G. Ross Douglas
Garnet Ross Douglas
(November 25, 1939 – May 13, 2016)
Ross died peacefully, with his family by his side, in Ottawa. He is survived by his wife of 53 years, Loretta, his daughters Michelle Douglas (Nabila) and Lynda Kurylowicz (Stan), and by Mitchell, his grandson. He is also survived by his mother Jeanne Douglas, of Gull Lake, SK. He is predeceased by his father Gordon Douglas.
Ross led a most improbable journey as a son of the prairies to devote much of his professional life to the oceans that he loved. He was a graduate of Dalhousie University and lived over the years in Dartmouth, N.S., Burlington, Ontario, and since 1987 in Ottawa. Ross had a distinguished 35-year career in the public service of Canada, serving with the Canadian Hydrographic Service. He retired as Canada’s Dominion Hydrographer in 1994. On the occasion of his retirement, he wrote that he would be happy to repeat every minute of his 35-year career. He travelled extensively by land, sea and air, and leaves a permanent legacy in the charts he was so proud to have worked on. He had a passion for Canada’s Arctic and the North, having spent many years there in the early part of his career. He also loved airplanes, having learned to fly as a young man. He could identify a plane by its sound and took pride in learning every detail about a plane. It seemed right that his home was near the flight path of an airport so he could watch the planes come and go.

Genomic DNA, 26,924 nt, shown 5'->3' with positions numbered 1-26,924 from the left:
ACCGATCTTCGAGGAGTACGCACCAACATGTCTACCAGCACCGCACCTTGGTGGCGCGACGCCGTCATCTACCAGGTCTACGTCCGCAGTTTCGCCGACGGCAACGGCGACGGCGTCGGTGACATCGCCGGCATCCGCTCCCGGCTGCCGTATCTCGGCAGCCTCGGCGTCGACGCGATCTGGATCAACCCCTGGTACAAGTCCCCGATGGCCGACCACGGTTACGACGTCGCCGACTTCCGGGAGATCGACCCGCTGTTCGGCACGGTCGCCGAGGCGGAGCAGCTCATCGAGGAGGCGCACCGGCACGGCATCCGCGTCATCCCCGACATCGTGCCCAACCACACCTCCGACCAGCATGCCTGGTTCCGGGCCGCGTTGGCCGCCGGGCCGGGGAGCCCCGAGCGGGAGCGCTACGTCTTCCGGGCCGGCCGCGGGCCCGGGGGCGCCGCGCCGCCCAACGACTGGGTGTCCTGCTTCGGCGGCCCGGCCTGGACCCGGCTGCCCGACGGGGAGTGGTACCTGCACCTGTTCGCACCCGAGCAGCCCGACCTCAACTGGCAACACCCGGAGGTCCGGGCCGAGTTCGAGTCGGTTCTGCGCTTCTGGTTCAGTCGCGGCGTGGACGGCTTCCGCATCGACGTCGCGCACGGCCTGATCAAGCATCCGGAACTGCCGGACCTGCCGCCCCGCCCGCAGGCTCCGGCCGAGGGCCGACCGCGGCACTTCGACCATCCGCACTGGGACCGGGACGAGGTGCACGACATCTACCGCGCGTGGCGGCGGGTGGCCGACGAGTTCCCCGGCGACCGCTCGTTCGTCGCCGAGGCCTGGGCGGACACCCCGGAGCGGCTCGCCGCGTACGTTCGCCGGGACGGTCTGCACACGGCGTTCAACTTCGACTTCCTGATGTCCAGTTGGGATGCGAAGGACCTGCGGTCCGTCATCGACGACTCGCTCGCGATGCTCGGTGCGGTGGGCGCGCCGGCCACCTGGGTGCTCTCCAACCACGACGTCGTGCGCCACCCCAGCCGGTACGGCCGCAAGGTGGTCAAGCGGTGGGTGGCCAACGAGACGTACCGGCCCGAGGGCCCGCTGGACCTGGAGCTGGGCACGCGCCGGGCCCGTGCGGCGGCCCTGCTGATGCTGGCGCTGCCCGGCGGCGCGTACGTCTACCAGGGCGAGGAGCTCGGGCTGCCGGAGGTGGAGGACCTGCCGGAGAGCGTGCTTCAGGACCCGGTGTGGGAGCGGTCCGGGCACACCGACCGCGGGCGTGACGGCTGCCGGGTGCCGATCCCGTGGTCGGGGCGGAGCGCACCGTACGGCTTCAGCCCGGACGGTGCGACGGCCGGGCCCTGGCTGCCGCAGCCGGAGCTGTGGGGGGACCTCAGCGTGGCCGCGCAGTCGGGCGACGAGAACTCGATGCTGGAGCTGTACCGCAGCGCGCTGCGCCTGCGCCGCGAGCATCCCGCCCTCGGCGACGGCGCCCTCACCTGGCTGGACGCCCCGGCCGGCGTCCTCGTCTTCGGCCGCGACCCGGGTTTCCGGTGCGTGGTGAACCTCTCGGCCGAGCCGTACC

He battled diabetes for more than 30 years and fought hard to keep its clutches at bay. Enduring much, he became a student of this disease and helped others in the community by establishing a support group and meeting all those he could to talk about organ transplants or insulin pumps.
He loved his family boundlessly and was especially proud to have seen his beloved grandson graduate high school and proceed to university. He got great enjoyment from sports, politics and the family dogs, which were always by his side. He enjoyed supporting his family in all ways, but he especially treasured watching those early morning soccer games followed by breakfast.
Ross was a great Canadian; he was a kind, gentle and a brilliant man, and he was loved and respected by those who knew him. He was also deeply informed and he had an opinion. His family will miss him so. His final days have offered time for reflection and lots of love. His care has been so kind and compassionate and for that the family is ever grateful.
A gathering to celebrate his life will take place on Tuesday, May 17th – from 4:00 p.m. – 7:00 p.m. at the Kelly Funeral Home (3000 Woodroffe Ave., Nepean). Should you wish to make a donation in his memory, his wish was that it be directed to Project Jenga (www.projectjenga.ca) to help build a boys high school in Kenya.